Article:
“Things are definitely changing,” says Pete Turner, a fifth-generation rancher who owns and operates Turner Guides in southwestern Colorado and a recent LNT Master graduate. “Guided horsepacking trips used to include huge canvas tents, massive campfires, and extravagant meals. Not any longer. Most of us now take only small parties into the backcountry. We go as light as possible, trying to carry everything on the horses we’re riding. We’re even starting to eat freeze-dried food to save weight.
“A lot of (clients) who are familiar with the principals of Leave No Trace expect us to do these types of things,” he continues. “And those who aren’t usually buy into it as soon as we explain that we’re protecting the resource through lightweight travel. I tell them we’re adopting an outlaw mentality, trying to make it so no one even knows we were there.”
Back at our camp, I waddle off to my tent as the sun is setting. The morning’s snow melted, the clouds are gone, and the sky is perfectly clear. It’s a tad chilly, but I’m comfortable. Too comfortable, I think. As I had packed for this trip, I’d reasoned that since we’d have horses, I could bring everything. I have a thick, superwarm sleeping bag, a liner, several jackets, long johns, a fluffy pillow, three books, and a portable CD player–I brought twice as much gear as the other three members of the party, who’d all worked hard to trim weight from their duffels. Live and learn.
The next morning, once again, the hobbled horses have to be rounded up. I volunteer to search with Clark simply because it feels good to stretch my legs.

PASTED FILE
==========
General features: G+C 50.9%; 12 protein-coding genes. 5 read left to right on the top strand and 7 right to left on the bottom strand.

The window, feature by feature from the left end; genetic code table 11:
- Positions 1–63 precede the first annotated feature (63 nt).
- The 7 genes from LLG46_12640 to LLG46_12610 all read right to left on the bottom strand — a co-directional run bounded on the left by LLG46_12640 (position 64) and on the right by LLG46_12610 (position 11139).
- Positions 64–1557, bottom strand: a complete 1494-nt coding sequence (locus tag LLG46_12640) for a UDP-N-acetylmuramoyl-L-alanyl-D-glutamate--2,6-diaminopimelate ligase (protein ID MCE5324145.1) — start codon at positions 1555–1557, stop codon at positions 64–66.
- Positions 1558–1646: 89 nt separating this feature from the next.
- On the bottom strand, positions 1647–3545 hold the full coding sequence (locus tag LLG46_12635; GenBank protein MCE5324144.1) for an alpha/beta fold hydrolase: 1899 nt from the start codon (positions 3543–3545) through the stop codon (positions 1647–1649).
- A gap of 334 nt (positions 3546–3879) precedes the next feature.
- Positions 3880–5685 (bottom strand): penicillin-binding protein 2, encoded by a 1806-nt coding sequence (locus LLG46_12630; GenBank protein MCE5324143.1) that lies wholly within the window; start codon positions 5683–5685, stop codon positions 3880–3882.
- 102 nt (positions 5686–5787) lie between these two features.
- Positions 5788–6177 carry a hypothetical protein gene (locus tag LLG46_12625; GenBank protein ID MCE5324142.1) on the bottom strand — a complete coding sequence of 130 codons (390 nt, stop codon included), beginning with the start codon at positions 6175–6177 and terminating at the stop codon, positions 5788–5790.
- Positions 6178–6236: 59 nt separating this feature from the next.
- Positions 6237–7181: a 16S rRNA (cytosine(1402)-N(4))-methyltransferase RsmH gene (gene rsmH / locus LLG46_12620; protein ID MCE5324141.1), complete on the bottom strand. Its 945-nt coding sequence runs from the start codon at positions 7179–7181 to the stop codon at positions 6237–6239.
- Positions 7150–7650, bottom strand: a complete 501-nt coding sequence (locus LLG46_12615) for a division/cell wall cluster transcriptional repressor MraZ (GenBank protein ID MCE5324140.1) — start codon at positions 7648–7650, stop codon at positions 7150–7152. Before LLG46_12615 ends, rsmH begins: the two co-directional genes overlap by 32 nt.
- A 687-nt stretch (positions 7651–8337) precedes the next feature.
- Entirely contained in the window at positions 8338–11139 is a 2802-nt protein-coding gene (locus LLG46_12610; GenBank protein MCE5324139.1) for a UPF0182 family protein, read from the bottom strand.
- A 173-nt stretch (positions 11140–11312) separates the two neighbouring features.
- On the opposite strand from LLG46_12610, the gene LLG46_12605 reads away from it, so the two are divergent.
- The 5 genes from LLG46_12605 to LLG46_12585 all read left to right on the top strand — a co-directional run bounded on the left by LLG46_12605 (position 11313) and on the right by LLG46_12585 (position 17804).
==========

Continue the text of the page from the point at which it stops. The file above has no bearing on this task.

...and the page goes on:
“You know, you’re okay for a backpacker,” he tells me, laughing. “I think we could make a horsepacker out of you.”
I ponder this pronouncement while we round up the recalcitrant horses and ride them bareback (ouch! ouch!) back to camp. Could I ever become a horse person? It’s a good question, and one without an easy answer.
Over the past few days, I’ve prayed we wouldn’t pass any backpackers, since I don’t want them looking at me the way I’ve always looked at people on horseback. I don’t want them to think I’m cheating or lazy or contributing to the destruction of the backcountry. Recently, though, I’ve talked to many horse people preaching and practicing the LNT dogma with a near-missionary zeal that I’ve heard echoed by few of my fellow backpackers.
But then again, most backpackers (not all, but many) have a minimum-impact consciousness built into their backcountry DNA; it comes with the turf, so to speak. Such does not seem to be the case with a large portion of our horsepacking brethren. I applaud their recent efforts and successes, and wish them Godspeed in their mission. But these LNTers have a long way to go, and further advances may be slow in coming and hard-fought, considering how firmly entrenched most outfitters are in the “good ol’ ways.”
“I don’t know,” I finally say in reply to Clark. “Maybe if I could do something about this throbbing behind problem, maybe I could consider becoming one of you.” But, glibness aside, I know I’ll never be a horsepacker. I’m just too fond of seeing the wildlands from my own eye-level, and of getting there by my own limbs. Call me crazy, just don’t call me Roy Rogers.